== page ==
Second draft (G 335), 11/9/97

Written by Hongwei Qian

Genotype-Environment Interaction (G X E Interaction)

G X E interaction and its biological significance

        G (X E interaction mean that a specific difference of environment does not have the same
effects on a different genotype. A specific difference environment may have a greater effects on
some genotypes than others. In other words, genotype A might be superior to genotype B in
environment X, but inferior in environment Y (Falconer and Mackay, 1996). Historically,
Falconer (1952) first suggested that a character or a trait expressed in two environments can be
recognized as two characters which are genetically correlated. That is, the degree of a given trait
expressed in each environment is variable. The extent of the expression for a given trait reflects its
states in a given environment. For example, they can view body weight in one environment and
body weight in another environment as two genetically correlated states. Some G X E interactions
are due to difference of sensitivity of a genotype is called as its "reaction norm" (Schmalhausen,
1994). The alteration of a phenotype of an individual organism in response to environmental
conditions is known as phenotypic plasticity (Gause, 1947). The phenotypic plasticity reflects the
degree to which the phenotypic expression of a genotype varies under different environmental
conditions (Sultan, 1987).
        Bradshaw (1965) noted that the plasticity of a trait is under genetic control, and it has
evolved in some cases in relation to specific environmental influences. Phenotypic plasticity is the
differential response of a given genotype to dissimilar environment (Rawson, 1991). The
evolution of favored plasticity is both the process of disruption selection in space and time which
stabilize selection on different genotypes in a given environment and strong directional selection on
a trait for which genetic variation is not available. G X E interaction may play a crucial role in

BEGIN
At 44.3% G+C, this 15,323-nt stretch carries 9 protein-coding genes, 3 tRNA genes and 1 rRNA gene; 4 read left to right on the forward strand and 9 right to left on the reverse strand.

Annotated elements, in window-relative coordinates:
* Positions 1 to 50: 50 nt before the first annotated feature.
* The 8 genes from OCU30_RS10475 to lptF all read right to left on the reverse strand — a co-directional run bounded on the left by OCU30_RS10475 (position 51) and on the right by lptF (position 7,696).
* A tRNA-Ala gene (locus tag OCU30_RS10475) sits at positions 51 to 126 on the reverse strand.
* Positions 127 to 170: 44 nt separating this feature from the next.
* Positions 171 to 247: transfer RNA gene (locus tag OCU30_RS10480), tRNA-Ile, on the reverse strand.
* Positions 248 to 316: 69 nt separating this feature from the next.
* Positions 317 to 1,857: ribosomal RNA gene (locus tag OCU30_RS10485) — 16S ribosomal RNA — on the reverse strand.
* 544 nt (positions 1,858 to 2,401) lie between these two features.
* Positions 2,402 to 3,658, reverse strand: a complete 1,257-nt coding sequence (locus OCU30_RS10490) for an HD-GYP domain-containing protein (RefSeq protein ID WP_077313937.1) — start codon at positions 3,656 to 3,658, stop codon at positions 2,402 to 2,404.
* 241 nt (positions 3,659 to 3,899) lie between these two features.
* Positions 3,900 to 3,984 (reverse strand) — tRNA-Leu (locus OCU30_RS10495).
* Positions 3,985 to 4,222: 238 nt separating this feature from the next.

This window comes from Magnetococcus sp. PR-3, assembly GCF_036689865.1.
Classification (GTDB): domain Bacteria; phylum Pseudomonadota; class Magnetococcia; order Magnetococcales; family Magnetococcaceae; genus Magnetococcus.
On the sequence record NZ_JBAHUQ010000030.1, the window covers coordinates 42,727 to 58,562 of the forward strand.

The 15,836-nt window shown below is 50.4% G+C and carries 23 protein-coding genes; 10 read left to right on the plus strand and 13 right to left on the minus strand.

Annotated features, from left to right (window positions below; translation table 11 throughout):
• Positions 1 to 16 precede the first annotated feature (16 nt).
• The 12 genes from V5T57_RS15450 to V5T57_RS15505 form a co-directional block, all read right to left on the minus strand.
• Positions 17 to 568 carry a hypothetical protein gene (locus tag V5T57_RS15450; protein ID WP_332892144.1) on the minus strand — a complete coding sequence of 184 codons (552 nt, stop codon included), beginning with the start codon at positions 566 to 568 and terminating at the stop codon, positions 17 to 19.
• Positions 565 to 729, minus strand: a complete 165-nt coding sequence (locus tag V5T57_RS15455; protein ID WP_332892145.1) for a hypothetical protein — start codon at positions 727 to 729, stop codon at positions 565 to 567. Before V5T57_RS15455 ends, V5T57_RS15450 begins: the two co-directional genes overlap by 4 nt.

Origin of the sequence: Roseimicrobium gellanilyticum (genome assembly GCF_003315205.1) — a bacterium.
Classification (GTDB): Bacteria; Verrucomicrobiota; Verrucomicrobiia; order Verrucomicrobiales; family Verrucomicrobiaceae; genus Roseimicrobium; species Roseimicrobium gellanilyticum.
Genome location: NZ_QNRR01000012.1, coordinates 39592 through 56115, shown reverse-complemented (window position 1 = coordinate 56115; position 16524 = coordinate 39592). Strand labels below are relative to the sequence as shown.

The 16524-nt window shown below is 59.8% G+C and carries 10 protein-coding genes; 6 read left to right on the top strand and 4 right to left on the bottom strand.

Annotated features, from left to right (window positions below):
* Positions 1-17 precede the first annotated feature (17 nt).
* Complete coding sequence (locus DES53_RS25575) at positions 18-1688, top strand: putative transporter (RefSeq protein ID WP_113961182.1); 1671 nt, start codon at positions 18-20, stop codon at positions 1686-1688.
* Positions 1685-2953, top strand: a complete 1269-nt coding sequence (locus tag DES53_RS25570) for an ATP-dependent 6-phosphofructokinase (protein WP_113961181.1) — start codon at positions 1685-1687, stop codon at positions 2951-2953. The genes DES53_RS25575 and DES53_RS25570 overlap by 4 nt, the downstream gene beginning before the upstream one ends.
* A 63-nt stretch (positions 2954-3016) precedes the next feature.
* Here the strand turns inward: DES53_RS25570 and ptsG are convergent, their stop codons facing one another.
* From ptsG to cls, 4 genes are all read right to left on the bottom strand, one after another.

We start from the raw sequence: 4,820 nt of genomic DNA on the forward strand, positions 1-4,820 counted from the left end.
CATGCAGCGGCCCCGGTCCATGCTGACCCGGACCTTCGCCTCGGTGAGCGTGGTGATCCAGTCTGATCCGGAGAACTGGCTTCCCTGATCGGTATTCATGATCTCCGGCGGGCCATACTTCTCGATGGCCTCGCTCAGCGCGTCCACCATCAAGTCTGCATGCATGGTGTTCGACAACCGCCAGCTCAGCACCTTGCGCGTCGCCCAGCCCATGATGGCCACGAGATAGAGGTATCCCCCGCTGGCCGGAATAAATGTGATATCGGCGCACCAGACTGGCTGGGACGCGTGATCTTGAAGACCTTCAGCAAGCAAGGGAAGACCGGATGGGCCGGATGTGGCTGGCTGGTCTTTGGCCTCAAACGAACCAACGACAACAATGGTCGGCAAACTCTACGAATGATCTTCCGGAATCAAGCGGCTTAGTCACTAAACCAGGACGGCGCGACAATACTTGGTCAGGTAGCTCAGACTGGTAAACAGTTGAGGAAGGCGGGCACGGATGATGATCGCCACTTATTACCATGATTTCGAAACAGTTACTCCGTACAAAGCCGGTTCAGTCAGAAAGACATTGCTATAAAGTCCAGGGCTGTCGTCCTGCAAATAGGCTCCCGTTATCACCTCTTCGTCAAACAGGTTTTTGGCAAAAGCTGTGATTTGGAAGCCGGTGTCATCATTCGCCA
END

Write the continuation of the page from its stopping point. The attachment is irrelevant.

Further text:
promoting phenotype evolution. If a relative performance and rank order of a genotype depend on
its interaction with a specific environment, no single genotype is supposed to be of ubiquitously
better performance in all environments. Selection will favor those genotypes which have a higher
fitness in each environmental situation if the environment is at a low gene flow. So G X E
interaction is important in the maintenance of Polygonia variances. When gene flow is higher, G X
E interaction may not only promote but also constrain the evolution of plasticity. Variation among
some genotypes in phenotypic plasticity represents G X E interaction (Rawson, 1991). G X E
interaction affects the evolution of the mean phenotype in a specific environment. The extent of G
X E interaction also influences both the equilibrium genetic variability and evolutionary dynamics
of the additive genetic variance and covariance (Via, 1987).

Analysis of G X E interactions

        A standard method is to raise various genotypes in a set of environment and then compare
genotypes with respect to their patterns of phenotypic response (phenotypic plasticity). The G X E
interaction can then be analyzed through a non quantitative method in which response is plotted
against each particular environment, or through a quantitative method which basically relies on the
analysis-of-variance (ANOVA) approach, with the analysis of the coefficient of variation (CV)
(Schlichting, 1986).         Analyzes of a phenotypic variance underlie the estimating G X E interaction. Based on
original ANOVA, several analytic models have also been established. Among them, the regression
method is the most favored, because it divided the interaction into several parts, thus allowing
further to investigate how much association between varietal environmental differences and general
plasticity (Freeman, 1973). The amount of variation is measured and expressed as the variance.
The phenotypic variance is the sum of the variance of genotype values, the environmental variance,